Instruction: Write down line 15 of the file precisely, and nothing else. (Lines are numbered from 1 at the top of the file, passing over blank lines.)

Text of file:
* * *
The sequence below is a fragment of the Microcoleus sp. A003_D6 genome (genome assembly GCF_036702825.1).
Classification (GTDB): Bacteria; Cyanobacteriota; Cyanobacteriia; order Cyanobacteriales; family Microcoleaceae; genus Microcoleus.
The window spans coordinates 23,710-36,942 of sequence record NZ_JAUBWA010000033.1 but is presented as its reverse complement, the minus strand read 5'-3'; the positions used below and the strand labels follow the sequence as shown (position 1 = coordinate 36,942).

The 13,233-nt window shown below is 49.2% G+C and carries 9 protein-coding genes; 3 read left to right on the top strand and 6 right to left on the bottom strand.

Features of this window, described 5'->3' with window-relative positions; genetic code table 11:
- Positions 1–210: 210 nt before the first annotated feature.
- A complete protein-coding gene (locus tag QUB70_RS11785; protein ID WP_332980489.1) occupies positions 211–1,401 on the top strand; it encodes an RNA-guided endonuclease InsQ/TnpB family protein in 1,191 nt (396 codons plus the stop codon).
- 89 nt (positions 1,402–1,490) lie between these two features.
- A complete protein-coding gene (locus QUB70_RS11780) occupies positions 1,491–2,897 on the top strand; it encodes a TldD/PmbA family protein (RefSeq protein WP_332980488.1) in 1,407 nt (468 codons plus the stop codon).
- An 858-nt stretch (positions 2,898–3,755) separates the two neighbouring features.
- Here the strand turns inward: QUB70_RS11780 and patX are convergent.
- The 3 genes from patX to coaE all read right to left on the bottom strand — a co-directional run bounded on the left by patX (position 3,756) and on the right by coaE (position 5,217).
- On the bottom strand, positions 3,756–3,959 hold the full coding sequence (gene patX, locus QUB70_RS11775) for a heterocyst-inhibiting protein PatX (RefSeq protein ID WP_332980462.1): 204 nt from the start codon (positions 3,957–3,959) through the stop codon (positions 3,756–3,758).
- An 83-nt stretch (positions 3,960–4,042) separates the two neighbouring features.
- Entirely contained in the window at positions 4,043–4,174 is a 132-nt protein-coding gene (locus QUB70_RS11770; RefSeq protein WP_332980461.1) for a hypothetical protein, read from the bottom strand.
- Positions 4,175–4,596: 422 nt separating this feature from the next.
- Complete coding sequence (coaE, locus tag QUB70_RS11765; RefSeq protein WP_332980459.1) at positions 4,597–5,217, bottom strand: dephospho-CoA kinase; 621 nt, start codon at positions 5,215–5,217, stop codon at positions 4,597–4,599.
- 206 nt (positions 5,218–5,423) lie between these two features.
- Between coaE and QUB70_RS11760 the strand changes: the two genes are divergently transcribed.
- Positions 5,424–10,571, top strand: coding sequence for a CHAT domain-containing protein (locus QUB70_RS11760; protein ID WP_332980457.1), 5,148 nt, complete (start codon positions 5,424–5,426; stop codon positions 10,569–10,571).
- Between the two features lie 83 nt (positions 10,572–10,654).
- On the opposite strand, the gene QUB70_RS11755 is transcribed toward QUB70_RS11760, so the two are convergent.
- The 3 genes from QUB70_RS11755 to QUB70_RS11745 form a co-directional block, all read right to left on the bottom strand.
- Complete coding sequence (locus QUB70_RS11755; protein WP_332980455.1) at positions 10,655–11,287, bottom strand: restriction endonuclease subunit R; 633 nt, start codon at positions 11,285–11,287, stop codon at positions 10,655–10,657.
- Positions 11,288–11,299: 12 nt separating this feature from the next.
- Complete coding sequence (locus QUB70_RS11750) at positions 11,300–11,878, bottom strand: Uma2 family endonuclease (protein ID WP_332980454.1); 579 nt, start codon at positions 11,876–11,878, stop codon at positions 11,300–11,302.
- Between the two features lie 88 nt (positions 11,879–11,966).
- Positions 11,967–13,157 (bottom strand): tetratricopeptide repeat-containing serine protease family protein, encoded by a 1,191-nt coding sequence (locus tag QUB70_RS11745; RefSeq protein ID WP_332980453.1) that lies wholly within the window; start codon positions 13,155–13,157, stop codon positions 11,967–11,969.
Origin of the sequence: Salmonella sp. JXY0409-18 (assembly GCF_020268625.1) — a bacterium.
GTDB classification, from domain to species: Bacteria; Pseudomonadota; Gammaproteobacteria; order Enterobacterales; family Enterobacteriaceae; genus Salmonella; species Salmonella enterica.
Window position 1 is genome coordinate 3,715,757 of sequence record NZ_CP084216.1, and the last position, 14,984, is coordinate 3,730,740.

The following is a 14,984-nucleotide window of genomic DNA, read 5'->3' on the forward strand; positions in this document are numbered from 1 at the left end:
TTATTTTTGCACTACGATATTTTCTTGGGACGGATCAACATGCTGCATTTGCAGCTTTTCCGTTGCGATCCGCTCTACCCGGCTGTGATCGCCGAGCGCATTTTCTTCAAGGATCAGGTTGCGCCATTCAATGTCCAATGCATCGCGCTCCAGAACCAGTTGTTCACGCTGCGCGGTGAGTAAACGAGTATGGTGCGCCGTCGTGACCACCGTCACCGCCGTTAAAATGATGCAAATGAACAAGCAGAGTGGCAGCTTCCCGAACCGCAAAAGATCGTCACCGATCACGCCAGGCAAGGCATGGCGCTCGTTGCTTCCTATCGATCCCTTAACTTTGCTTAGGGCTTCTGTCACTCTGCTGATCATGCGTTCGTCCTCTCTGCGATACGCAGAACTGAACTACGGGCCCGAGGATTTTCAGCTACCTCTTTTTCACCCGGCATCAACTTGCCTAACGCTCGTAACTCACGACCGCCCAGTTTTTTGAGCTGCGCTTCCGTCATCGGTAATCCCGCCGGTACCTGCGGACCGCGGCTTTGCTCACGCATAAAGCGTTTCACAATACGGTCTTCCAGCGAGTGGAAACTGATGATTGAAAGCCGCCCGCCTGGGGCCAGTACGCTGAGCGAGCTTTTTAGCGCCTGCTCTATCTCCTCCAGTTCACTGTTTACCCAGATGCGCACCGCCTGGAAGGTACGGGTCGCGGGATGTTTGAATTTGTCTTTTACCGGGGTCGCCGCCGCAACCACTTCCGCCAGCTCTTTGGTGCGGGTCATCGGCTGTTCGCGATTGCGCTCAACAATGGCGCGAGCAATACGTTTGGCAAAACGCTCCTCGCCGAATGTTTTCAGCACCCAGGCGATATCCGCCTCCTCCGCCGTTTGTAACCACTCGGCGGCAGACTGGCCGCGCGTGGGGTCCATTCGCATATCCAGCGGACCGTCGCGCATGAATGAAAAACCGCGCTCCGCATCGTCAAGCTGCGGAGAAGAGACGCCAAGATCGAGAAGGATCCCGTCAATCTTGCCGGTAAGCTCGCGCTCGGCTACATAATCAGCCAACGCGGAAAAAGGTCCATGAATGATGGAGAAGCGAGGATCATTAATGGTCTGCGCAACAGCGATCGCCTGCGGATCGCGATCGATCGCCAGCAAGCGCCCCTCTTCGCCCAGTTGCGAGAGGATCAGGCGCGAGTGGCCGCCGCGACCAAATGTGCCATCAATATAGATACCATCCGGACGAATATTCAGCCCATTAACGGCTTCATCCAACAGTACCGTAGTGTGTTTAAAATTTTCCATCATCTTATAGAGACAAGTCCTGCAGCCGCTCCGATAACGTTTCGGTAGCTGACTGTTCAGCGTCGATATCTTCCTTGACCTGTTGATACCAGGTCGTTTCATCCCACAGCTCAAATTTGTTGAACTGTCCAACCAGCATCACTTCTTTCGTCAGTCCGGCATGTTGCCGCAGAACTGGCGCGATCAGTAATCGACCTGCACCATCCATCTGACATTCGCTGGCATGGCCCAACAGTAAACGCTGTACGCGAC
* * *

- Entirely contained in the window at positions 4,043–4,174 is a 132-nt protein-coding gene (locus QUB70_RS11770; RefSeq protein WP_332980461.1) for a hypothetical protein, read from the bottom strand.